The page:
Regarding France’s 18th century Grand Siècle, I mentioned this era because it was a sort of golden age for the spirit of mythology and the paintings of the Church, and thus of allegory. Aesthetically speaking, I will admit to you that I personally have an immense admiration for the XVIIIth century. Politically, I am a nasty republican with distinctly Third Republic tendencies, all Black Hussars and no-holds barred laicism. Nevertheless, I know very well that France wasn’t born in 1789, I can feel it. Moreover, France’s kings played their part in making France what it is, its grandeur, its History and its Genius (some people are just going to love that). So, as a painter, I firmly believe that I am very transversal.
Digging deeper, however, I would be inclined to find the allegories of the XIXth century a bit naff. The XIXth century is what dug a hole for the use of allegory. It turned it either into a sort of utterly predictable, univocal political tract, or into panels used for the decoration inside the palaces of the Second Empire. It both “secularized” and “castrated” the use of allegory.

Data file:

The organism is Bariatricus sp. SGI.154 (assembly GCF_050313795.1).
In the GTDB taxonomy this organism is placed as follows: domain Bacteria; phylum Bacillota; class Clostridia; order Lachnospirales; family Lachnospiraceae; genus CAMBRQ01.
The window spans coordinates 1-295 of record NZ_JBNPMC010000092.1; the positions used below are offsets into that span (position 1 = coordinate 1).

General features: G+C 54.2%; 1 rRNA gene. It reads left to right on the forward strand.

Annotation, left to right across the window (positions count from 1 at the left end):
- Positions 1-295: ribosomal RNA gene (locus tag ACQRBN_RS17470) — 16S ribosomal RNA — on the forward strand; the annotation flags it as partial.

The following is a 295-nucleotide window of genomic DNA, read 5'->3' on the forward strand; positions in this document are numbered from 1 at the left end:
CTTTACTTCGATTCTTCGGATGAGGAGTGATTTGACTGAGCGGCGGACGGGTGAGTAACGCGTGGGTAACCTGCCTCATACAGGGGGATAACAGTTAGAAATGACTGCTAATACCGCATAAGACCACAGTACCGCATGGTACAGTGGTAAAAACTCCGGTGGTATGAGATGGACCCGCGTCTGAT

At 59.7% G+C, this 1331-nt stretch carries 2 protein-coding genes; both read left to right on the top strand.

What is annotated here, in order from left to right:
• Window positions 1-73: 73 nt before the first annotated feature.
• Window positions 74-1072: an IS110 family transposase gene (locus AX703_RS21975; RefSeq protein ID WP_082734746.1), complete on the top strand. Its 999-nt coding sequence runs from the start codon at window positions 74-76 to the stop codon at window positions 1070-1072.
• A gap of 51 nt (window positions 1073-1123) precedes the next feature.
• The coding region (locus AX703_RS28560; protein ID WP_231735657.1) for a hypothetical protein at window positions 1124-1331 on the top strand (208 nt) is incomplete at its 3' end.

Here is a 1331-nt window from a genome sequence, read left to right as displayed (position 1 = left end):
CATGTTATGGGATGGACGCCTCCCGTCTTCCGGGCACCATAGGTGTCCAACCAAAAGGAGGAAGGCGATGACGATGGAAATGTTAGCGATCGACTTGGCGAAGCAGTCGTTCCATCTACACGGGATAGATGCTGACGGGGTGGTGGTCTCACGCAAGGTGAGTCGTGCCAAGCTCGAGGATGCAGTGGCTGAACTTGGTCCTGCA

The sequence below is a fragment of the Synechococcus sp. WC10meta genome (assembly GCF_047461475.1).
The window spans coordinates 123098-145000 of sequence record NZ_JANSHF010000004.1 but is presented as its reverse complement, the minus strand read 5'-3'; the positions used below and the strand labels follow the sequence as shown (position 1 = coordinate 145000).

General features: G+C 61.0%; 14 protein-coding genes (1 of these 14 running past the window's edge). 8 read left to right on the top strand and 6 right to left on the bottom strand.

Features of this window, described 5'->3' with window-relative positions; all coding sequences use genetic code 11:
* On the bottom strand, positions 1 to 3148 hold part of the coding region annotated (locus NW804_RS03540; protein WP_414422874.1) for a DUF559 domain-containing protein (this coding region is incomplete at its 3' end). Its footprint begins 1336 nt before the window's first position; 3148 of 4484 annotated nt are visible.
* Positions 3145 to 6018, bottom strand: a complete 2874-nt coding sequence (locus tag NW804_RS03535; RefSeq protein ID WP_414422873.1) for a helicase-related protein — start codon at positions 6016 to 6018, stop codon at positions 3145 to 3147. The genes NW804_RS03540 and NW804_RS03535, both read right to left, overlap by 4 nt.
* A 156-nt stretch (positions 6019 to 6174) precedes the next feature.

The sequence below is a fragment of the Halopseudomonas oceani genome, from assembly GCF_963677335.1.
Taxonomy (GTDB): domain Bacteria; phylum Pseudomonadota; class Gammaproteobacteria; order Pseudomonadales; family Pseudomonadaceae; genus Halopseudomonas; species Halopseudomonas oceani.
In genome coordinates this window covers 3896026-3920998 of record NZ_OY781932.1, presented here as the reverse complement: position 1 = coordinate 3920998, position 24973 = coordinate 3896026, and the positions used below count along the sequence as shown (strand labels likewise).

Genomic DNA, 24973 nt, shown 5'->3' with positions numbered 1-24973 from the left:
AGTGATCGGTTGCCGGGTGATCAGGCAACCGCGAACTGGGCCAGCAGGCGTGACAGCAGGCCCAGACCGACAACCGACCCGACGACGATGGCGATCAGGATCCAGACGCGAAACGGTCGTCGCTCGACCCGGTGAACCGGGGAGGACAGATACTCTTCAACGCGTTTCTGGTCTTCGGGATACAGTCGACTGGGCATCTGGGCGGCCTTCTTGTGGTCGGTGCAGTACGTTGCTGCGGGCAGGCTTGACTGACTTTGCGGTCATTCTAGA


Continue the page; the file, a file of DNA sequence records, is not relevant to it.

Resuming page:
Liberty Leading the People again brings up the subject of Liberty, though to a certain extent it also assigns it to something. This assignation, this realism was all very pleasing. At that moment in time, this eruption of the use of allegory onto the scene, into “modern-day” History, was very potent. And with the figure of Liberty manning the barricades alongside Gavroche, entering into the Heraclitean flow of events, it was stunning. Except that a few decades down the line, such use of allegory cheapened it as a genre. It was sold off in the name of thousands of unworthy causes, before being engulfed by ideology and then reduced to the ranks of propaganda imagery… (Saying that though, looking back on it, allegory was already under the thumb of political power in the XVIIth century, though not systemically, which makes all the difference). At the end of the day, allegories such as Bouguereau’s “The Night” (though actually rather well done. I have nothing against Bouguereau, I would love to have one at home, it would certainly create a stir in up-tight circles) are so soppy, so utterly vain and inoffensive, that they stopped bringing discredit onto the allegory by turning it into the silent butler for the excessive sentimentality of the floozies that used to barge eachother out of the way in order to be the first up the stairs of the Opera Garnier. There was much outstanding allegory in the XIXth century, except that it suffered from a century of “over-exploitation”, and the sap ran dry.